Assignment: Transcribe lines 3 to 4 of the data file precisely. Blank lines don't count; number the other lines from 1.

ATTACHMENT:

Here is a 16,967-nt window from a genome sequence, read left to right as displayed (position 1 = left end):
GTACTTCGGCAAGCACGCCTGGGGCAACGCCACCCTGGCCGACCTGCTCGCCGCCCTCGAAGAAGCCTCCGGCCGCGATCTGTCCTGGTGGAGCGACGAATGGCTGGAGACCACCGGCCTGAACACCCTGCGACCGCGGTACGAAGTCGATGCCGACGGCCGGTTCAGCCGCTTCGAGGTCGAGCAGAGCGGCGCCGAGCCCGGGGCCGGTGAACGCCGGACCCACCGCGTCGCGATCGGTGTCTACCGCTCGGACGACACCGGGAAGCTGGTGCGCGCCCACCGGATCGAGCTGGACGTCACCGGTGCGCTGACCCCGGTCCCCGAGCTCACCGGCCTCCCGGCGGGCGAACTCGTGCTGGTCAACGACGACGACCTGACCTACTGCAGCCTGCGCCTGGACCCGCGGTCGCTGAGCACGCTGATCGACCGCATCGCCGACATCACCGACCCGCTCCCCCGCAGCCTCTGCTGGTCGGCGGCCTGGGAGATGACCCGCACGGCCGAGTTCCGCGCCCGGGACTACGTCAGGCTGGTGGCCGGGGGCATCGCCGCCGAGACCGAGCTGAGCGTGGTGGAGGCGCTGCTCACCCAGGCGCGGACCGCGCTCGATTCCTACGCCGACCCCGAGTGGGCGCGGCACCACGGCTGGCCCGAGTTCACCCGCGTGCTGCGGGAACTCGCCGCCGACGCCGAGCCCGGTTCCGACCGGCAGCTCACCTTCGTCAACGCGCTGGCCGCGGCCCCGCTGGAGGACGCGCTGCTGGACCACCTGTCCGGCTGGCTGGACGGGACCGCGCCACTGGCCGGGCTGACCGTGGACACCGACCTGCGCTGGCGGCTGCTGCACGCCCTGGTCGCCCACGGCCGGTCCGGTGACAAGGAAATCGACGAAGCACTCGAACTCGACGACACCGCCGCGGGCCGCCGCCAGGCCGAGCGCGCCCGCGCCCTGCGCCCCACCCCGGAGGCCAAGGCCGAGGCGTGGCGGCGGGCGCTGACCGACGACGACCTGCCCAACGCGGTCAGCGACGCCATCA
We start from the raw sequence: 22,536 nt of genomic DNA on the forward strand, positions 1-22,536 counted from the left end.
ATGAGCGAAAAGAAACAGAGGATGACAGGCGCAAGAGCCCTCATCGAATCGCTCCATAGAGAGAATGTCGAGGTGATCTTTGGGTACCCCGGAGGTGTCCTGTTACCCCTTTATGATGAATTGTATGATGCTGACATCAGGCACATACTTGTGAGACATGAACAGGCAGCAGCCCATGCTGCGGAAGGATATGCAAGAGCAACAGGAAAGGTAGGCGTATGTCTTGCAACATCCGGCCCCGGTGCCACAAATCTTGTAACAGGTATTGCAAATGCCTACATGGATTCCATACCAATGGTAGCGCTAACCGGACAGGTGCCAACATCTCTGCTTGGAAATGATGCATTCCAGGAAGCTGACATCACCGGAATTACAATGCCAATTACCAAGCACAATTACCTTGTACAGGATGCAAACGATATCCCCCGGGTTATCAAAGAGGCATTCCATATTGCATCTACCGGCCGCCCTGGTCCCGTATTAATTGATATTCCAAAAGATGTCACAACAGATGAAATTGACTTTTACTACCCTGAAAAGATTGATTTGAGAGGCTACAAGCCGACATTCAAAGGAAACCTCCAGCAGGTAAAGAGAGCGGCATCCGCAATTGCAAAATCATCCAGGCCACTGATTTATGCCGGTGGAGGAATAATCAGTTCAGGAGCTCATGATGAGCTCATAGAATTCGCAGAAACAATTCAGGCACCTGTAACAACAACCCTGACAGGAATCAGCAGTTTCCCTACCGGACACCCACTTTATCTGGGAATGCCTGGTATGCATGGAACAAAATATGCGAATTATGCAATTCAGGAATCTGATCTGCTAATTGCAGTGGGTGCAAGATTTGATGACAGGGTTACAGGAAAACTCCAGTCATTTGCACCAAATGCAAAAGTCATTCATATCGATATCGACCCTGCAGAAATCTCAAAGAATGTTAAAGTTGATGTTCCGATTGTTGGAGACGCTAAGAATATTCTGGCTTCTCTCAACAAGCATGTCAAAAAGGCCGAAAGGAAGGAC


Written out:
We start from the raw sequence: 22,536 nt of genomic DNA on the forward strand, positions 1-22,536 counted from the left end.
ATGAGCGAAAAGAAACAGAGGATGACAGGCGCAAGAGCCCTCATCGAATCGCTCCATAGAGAGAATGTCGAGGTGATCTTTGGGTACCCCGGAGGTGTCCTGTTACCCCTTTATGATGAATTGTATGATGCTGACATCAGGCACATACTTGTGAGACATGAACAGGCAGCAGCCCATGCTGCGGAAGGATATGCAAGAGCAACAGGAAAGGTAGGCGTATGTCTTGCAACATCCGGCCCCGGTGCCACAAATCTTGTAACAGGTATTGCAAATGCCTACATGGATTCCATACCAATGGTAGCGCTAACCGGACAGGTGCCAACATCTCTGCTTGGAAATGATGCATTCCAGGAAGCTGACATCACCGGAATTACAATGCCAATTACCAAGCACAATTACCTTGTACAGGATGCAAACGATATCCCCCGGGTTATCAAAGAGGCATTCCATATTGCATCTACCGGCCGCCCTGGTCCCGTATTAATTGATATTCCAAAAGATGTCACAACAGATGAAATTGACTTTTACTACCCTGAAAAGATTGATTTGAGAGGCTACAAGCCGACATTCAAAGGAAACCTCCAGCAGGTAAAGAGAGCGGCATCCGCAATTGCAAAATCATCCAGGCCACTGATTTATGCCGGTGGAGGAATAATCAGTTCAGGAGCTCATGATGAGCTCATAGAATTCGCAGAAACAATTCAGGCACCTGTAACAACAACCCTGACAGGAATCAGCAGTTTCCCTACCGGACACCCACTTTATCTGGGAATGCCTGGTATGCATGGAACAAAATATGCGAATTATGCAATTCAGGAATCTGATCTGCTAATTGCAGTGGGTGCAAGATTTGATGACAGGGTTACAGGAAAACTCCAGTCATTTGCACCAAATGCAAAAGTCATTCATATCGATATCGACCCTGCAGAAATCTCAAAGAATGTTAAAGTTGATGTTCCGATTGTTGGAGACGCTAAGAATATTCTGGCTTCTCTCAACAAGCATGTCAAAAAGGCCGAAAGGAAGGAC